John Tavares said he’s “doing fantastic” after recovering from a concussion and knee injury sustained during the Stanley Cup Playoffs, and the Toronto Maple Leafs center is expected to be ready for the start of training camp.
“It’s been a great offseason for myself from a health standpoint,” the Toronto captain told NHL Network on Thursday, “but even more so, I think just continue to get back to work and try to get better and recover well.
“I think [having] some time really helps. Really fortunate it wasn’t anything much more than the incident and [I] really came out of the hospital doing really well ever since, and didn’t really have any hiccups or any issues. Just kind of kept building from there. So it’s been a good offseason and I’m doing great. The support from the hockey community has been tremendous.”
The center was hospitalized overnight after he sustained a concussion and knee injury in Game 1 of the Stanley Cup First Round against the Montreal Canadiens on May 20 when he fell after being checked by Canadiens defenseman Ben Chiarot and then was hit in the head by the left knee of Montreal forward Corey Perry.
Tavares did not play the remainder of the best-of-7 series, won by the Canadiens in seven games after the Maple Leafs lost the final three, but did participate in an optional morning skate prior to Game 7 on May 31.
Maple Leafs general manager Kyle Dubas told TSN Toronto 1050 on July 22 that all indications were Tavares would be “good to go” for camp, which is expected to open in mid-September.
Tavares said he has been benefiting from recent informal on-ice workouts.
“For me, it was nice to just kind of get back out and work on some things I wanted to work on,” he said, “come off the injury and be on the ice a lot, get a good feel for my game and build from there with a good group of guys.”
Tavares was Toronto’s third-leading scorer last season with 50 points (19 goals, 31 assists). He said he was inspired by comments made last week by teammate Auston Matthews, who told ESPN, “I truly believe that we’re going to get it done” and win the Stanley Cup.
The Maple Leafs (35-14-7) finished first in the seven-team Scotia North Division last season but did not get past the first round of the postseason for the fifth consecutive season. Toronto has not reached the second round since 2004.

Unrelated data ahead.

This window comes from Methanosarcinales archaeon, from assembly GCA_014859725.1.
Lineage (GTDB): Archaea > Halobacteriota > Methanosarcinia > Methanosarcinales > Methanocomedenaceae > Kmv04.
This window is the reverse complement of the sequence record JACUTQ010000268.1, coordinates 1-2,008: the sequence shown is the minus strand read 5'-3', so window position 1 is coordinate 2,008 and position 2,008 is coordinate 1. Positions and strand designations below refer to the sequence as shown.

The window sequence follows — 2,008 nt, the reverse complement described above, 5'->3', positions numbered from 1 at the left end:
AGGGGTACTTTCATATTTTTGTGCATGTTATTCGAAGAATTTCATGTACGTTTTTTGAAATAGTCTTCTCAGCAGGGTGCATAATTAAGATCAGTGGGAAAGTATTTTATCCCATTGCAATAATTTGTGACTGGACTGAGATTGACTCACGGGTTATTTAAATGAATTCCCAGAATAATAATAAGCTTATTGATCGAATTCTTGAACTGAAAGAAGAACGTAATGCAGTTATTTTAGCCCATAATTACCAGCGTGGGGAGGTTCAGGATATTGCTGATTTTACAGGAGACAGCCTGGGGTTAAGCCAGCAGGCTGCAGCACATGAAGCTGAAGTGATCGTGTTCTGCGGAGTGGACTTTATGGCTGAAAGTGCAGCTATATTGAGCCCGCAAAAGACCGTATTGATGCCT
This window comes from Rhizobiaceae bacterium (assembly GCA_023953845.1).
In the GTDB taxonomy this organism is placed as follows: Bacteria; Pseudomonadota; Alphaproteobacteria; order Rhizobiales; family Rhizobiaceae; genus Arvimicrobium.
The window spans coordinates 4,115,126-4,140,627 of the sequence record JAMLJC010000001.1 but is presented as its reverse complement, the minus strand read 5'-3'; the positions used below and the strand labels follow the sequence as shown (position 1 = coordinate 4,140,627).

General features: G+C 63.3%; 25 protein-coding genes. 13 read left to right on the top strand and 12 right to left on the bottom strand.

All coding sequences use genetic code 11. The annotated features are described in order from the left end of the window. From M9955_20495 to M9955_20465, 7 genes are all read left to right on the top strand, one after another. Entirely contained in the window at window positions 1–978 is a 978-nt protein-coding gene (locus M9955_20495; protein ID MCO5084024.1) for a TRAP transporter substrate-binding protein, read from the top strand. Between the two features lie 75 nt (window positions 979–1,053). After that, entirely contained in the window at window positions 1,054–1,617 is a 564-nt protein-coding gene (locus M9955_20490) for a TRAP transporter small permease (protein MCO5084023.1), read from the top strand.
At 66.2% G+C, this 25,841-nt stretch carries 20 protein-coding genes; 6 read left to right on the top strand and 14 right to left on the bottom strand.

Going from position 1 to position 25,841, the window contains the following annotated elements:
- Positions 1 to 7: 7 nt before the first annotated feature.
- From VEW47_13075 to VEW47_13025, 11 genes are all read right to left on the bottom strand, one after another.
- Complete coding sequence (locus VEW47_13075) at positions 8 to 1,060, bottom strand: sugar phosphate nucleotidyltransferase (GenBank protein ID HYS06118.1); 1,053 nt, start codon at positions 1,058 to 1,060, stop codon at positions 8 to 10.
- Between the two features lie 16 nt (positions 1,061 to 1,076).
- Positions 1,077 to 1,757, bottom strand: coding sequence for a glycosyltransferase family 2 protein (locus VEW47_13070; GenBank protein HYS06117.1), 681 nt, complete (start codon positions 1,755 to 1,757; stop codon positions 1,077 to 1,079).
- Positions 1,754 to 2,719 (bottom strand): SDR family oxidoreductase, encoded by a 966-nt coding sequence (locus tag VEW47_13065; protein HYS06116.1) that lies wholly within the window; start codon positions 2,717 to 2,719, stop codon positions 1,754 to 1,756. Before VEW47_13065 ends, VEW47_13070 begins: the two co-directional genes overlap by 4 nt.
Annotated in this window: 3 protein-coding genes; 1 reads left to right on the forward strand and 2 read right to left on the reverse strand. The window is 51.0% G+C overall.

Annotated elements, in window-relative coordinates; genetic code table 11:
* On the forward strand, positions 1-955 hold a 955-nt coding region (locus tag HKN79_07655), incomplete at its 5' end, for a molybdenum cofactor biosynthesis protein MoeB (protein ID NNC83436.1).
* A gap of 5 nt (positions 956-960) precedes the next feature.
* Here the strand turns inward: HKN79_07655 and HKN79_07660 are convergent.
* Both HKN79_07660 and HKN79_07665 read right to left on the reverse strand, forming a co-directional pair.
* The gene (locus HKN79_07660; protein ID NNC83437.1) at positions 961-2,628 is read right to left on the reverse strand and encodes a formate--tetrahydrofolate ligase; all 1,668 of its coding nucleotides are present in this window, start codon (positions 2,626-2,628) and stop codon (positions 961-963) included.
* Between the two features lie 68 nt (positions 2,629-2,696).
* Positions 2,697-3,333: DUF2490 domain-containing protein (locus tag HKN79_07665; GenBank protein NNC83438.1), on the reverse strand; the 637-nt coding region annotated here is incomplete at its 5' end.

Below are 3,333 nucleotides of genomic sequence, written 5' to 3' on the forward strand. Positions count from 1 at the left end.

“I love it,” Tavares said of Matthews’ comments. “We go out there and play to win. And you believe in yourself, you believe in your group and your team. And I think we’ve shown many great things in my time here over my first three years and obviously we’ve had some really tough endings to our season, but we’ve just got to keep knocking and banging on that door until we knock it down.”
Matthews led the NHL with 41 goals in 52 games last season and was tied for fifth with 66 points (Mikko Rantanen, Colorado Avalanche; Patrick Kane, Chicago Blackhawks). He is expected to miss the start of training camp after having wrist surgery Aug. 13 that will sideline him for a minimum of six weeks.
“That’s one of the best players in the world,” Tavares said. “[He] had a tremendous season and [is] such a big reason why we’re going to have great opportunities and great success going forward, so it’s great to see him lead the way he does … that we’re going to find a way to break that door down and get to where we want to get to.
“It’s obviously been disappointing, but you know how challenging it is, this level, this league, year in and year out and many teams before us have faced their own adversity, their own challenges, their own doubts, whether that’s externally or internally, and that’s what makes competing and winning the Stanley Cup so special is really not knowing truly what it takes to get there until you get there, and trying to understand that part of it. So it’s fantastic just to have his presence and his belief in the group.”